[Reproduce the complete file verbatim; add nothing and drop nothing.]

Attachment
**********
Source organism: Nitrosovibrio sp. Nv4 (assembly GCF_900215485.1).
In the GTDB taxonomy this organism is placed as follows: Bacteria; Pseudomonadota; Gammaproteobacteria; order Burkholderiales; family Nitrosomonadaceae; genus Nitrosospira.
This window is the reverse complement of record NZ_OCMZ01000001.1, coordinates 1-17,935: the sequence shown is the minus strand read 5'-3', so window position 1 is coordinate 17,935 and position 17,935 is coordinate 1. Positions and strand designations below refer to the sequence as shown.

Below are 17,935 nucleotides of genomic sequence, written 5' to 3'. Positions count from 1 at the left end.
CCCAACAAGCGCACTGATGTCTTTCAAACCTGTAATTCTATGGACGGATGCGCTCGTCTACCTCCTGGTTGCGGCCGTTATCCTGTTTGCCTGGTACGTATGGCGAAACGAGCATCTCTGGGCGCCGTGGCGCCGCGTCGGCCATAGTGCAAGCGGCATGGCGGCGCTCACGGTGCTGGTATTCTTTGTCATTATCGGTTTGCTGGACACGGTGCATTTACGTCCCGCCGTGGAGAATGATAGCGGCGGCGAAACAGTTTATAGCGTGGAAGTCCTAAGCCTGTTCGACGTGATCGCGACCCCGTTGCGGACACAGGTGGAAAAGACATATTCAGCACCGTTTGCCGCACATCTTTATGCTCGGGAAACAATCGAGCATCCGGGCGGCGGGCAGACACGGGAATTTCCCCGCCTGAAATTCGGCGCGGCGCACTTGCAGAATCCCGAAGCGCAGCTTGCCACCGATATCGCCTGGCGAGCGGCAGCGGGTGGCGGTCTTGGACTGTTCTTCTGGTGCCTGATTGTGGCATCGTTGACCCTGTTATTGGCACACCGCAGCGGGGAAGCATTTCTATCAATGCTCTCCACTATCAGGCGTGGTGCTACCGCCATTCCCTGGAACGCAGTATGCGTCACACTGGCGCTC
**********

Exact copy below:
Source organism: Nitrosovibrio sp. Nv4 (assembly GCF_900215485.1).
In the GTDB taxonomy this organism is placed as follows: Bacteria; Pseudomonadota; Gammaproteobacteria; order Burkholderiales; family Nitrosomonadaceae; genus Nitrosospira.
This window is the reverse complement of record NZ_OCMZ01000001.1, coordinates 1-17,935: the sequence shown is the minus strand read 5'-3', so window position 1 is coordinate 17,935 and position 17,935 is coordinate 1. Positions and strand designations below refer to the sequence as shown.

Below are 17,935 nucleotides of genomic sequence, written 5' to 3'. Positions count from 1 at the left end.
CCCAACAAGCGCACTGATGTCTTTCAAACCTGTAATTCTATGGACGGATGCGCTCGTCTACCTCCTGGTTGCGGCCGTTATCCTGTTTGCCTGGTACGTATGGCGAAACGAGCATCTCTGGGCGCCGTGGCGCCGCGTCGGCCATAGTGCAAGCGGCATGGCGGCGCTCACGGTGCTGGTATTCTTTGTCATTATCGGTTTGCTGGACACGGTGCATTTACGTCCCGCCGTGGAGAATGATAGCGGCGGCGAAACAGTTTATAGCGTGGAAGTCCTAAGCCTGTTCGACGTGATCGCGACCCCGTTGCGGACACAGGTGGAAAAGACATATTCAGCACCGTTTGCCGCACATCTTTATGCTCGGGAAACAATCGAGCATCCGGGCGGCGGGCAGACACGGGAATTTCCCCGCCTGAAATTCGGCGCGGCGCACTTGCAGAATCCCGAAGCGCAGCTTGCCACCGATATCGCCTGGCGAGCGGCAGCGGGTGGCGGTCTTGGACTGTTCTTCTGGTGCCTGATTGTGGCATCGTTGACCCTGTTATTGGCACACCGCAGCGGGGAAGCATTTCTATCAATGCTCTCCACTATCAGGCGTGGTGCTACCGCCATTCCCTGGAACGCAGTATGCGTCACACTGGCGCTC